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Dimensions (inches): Frame - 50.75" x 40.5", Chaps - 39.5" x 30.5"
Wooly chaps made of leather and canvas, faced with dyed Angora, made by the John F. Clark Saddlery Company (later John Clark & Son) of Portland, Oregon. The belt portion is beautifully tooled and signed. Founded by John Clark (b. June 1826, Newry, County Down, Ireland, d. June 18th, 1919) in 1873, the firm was to become one of the most prolific makers and operated for 47 years.

Biography of John Clark & His Saddlery John Clark was born 13 June 1826, Newry, County Down, Ireland. His mother was of English origin. He learned the art of harness and saddlery in Liverpool, England at age 17. Afterward, he traveled to London and Paris as a journeyman. He arrived in Portland, Oregon, in 1862, by way of Paris, New York and San Francisco. His first job as a saddler was with pioneer maker, Samuel Sherlock.

Clark opened his own business at 130 Front Street in 1872. He was to become one of Portland’s most prolific saddlers for the next 47 years. His saddles, chaps, cuffs, rolls, bridles, and harness, as well as a line of bits and spurs, were sold locally, regionally and shipped to at least as far as Eastern Montana. In 1879-1880 he employed 8 persons.

In 1871 John Clark married Elizabeth C. Watson. His obituary states that the couple had five children: William T., who worked at the saddlery, Charlotte (Apperson) of Portland, John A. of Seattle, Edward of Los Angeles, and Roy of Portland, (US Army, WWI). Elizabeth died 18 June 1901. John married his second wife, Rachel Shaw, on the 22nd of April, 1906. She was born in Ontario, Canada, on the 16th of November, 1867 and came to Portland with her parents as a child.

The now famous Clark Bucking Roll was claimed to have been invented by John Clark, and patented on May 21st, 1901. This attachment converted the straight fork, or “A” fork saddle into a swell fork saddle that helped keep the rider in place on a rough ride or downhill gallop. Prior to this, a blanket roll or slicker was tied to the forward strings across the inside of the fork, to achieve the same results. Dave Hamley, a saddle maker from Pendleton [1969], credits John Clark with the introduction of bucking rolls. Most saddlers agree that bucking rolls set the pattern for the popular later-day swell fork saddle. Several famous saddlers from Montana claimed to be the true inventor. A long testimonial devoted to the defense of his alleged patent appears in his 1901 catalog.

In 1901, Clark’s letterhead read: “JOHN CLARK & SON, 104-106 Front St” . The header included many of the types of saddlery that they produced as well as the styles of saddle trees available. In 1914, the letterhead read, JOHN CLARK SADDLERY CO.and the byline mentioned that in addition to saddlery, the Clarks were “importers and jobbers of saddlery hardware and leather, robes, trunks, suitcases, bags, gloves, etc.” An engraving of the bucking roll was still prominent on the letterhead.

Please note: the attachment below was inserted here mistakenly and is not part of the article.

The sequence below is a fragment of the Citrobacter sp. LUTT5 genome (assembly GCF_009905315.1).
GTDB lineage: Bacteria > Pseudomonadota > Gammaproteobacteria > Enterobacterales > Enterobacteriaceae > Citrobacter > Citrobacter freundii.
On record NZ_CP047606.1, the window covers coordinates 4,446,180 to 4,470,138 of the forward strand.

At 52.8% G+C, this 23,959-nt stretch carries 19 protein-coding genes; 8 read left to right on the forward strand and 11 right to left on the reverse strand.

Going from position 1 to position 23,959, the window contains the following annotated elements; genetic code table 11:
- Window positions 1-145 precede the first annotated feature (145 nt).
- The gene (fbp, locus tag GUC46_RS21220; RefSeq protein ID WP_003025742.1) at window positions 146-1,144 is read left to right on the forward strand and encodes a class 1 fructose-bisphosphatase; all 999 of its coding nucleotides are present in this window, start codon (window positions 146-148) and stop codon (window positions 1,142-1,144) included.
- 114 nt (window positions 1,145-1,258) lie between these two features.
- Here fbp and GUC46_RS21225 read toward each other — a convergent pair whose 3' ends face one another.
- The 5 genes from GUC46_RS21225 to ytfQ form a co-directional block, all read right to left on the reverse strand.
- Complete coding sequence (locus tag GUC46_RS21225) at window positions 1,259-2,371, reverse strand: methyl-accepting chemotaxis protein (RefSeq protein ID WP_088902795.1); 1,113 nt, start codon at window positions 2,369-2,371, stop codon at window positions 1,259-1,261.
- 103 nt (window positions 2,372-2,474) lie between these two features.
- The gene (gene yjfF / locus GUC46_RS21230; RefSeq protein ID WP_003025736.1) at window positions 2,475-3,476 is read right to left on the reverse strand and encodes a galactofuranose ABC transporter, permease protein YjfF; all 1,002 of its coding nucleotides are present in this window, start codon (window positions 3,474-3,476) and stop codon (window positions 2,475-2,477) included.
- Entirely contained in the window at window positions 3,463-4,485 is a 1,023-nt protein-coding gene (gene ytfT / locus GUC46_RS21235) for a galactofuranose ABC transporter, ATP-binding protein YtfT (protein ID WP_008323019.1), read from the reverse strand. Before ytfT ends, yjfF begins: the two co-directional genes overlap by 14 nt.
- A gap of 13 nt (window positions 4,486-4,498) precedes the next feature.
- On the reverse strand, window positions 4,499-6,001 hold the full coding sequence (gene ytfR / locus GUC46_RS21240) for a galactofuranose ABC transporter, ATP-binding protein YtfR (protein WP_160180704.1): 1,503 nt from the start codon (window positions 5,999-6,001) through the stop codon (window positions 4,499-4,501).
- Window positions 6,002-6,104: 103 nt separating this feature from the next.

John Clark passed on then 18the of June, 1919. His obituary noted that he was to donate his land at 4th and Stark in Portland, in order that it may be used for worker housing during WWI. In 1918 John Clark was listed as President, with William F. Clark as Vice President of the firm and William Mann as Secretary. In 1920, William was listed as President, Rachel Clark as V.P., and S.E. Helliwell as Secretary. The Company remained at 104 Front St. in 1923. In this same year, Rachel was listed in the City Directory as residing at the Multnomah Hotel, while William and his wife, Margaret, claimed residence at residing at 1167 Multnomah St. In 1926, the Saddlery was still in business under William T. Clark, but E.L. [Edward?] was listed as V.P.. Not until 1928 does Rachel Clark disappear from the company roster. At this time Clark’s daughter, Charlotte, assumed the role of Secretary. In 1929 the John Clark Saddlery Company was no longer listed in the City Directories, but W.T. Clark was listed as a harness maker.

Rachel Clark died on Feb. 12th, 1933. According to her obituary, published in the Oregonian, she left an estate of $50,000, to be probated. The will was contested by Rachel’s brother, George F. Shaw, as an estate of $100,000, due to the fact that at the time of her death, there were two wills, differing in dispersion with his siblings. There is no mention of any of John Clark and Elizabeth’s sons or daughters. Mounting: The solid walnut frame is of exceptional quality, custom made to size, dovetailed and with wafered corners. The mount was carefully stitched with wire. A deep shadowbox was constructed. The glazing is U.V. protective plexiglass.

Condition: There is some expected wear and loss from obvious use.
Primary Color: brown
Earliest Date: 1873
Latest Date: 1929
For Sale Status: Sold
Price SOLD
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